Exclusionist Indian Media
He observes Media in India is highly caste-corrupt, infested with ugly caste virus wherein the top positions as a rule are enjoyed by caste Hindus who keep on plastering Indian minds, setting reverse direction for civil society by claiming ‘THERE IS NO CASTE HERE’. He says its an Exclusionist Media , singular feature of India, nowhere else in world. Palagummi Sainath (born 1957), the 2007 winner of the Ramon Magsaysay award for journalism, literature, and creative communication arts, is an award winning Indian development journalist – photojournalist focusing on social problems, rural affairs, poverty and the aftermaths of globalization in India. He spends between 270 and 300 days a year in the rural interior (in 2006, over 300 days) and has done so for the past 14 years. He is the Rural Affairs Editor for The Hindu, and contributes his columns to India Together, where they are archived. His work has won praise from the likes of Nobel Laureate Amartya Sen who referred him as “one of the world’s great experts on famine and hunger”. Let’s see what he writes in his personal communiqué borrowed from Indian Buddhist Circle (e-group/forum)
I write to endorse you appeal, aims and objectives. I concur with the letters wriiten by Ram and Sashi Kumar as well. More so because, as I said in both my convocation address at the ACJ 2007 and speech at the Editor’s Guild 2008, the media remain by far the most exclusionist institution of Indian democracy. Almost every measure or indicator we can apply would confirm this.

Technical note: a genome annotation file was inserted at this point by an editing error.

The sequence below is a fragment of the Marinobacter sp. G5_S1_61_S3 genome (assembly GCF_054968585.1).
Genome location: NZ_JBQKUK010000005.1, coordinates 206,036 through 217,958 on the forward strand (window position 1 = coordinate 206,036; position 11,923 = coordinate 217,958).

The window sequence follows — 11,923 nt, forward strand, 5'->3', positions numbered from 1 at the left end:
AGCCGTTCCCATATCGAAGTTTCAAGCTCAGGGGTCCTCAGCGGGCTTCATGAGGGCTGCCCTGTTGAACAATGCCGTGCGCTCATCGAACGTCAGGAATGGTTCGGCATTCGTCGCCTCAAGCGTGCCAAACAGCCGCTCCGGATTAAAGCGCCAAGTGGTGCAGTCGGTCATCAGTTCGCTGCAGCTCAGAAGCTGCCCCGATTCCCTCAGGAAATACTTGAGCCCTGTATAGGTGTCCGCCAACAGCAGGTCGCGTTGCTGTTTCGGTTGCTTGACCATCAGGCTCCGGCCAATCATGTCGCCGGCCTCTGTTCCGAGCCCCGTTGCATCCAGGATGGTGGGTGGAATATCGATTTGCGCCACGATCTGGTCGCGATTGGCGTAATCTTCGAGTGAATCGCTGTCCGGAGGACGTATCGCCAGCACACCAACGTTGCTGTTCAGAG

Dalits have made it to President of India, Chief Justice of India, Speaker of Parliament, you name it. But rarely do they go past chief sub in the press and, in television, are almost totally invisible.This has obvious and vital implications for media content and attitudes. As a member of the Executive Council of a premier university, I have unhappily been learning how entrenched caste prejduice is even in high academia.
Yet, at least there, we have had heated, even acrimonious debates on the matter. Within the media no such debate exists. The issue is rarely if ever even identified as a problem.
With the media playing so powerful a role in discussing or even setting national agendas and drumming up support for many regressive policies, the absence of Dalits within it becomes a major problem. We seriously need to increase the number of Dalit jour nalists in the mainstream media.
Therefore, if we start addressing this huge and ugly gap in the media at the level of journalism schools, that is a good thing. if you were a student of mine you will surely recall the heated debate on caste and reservations that is always part of my teaching module.
I think the idea of spreading the word about the scholarships is a very good one. I have every intention of doing that – and looking out for candidates who can be encouraged to apply. I heartily endorse your campaign.
Filed under: Caste dynamics, democratic activism | 2 Comments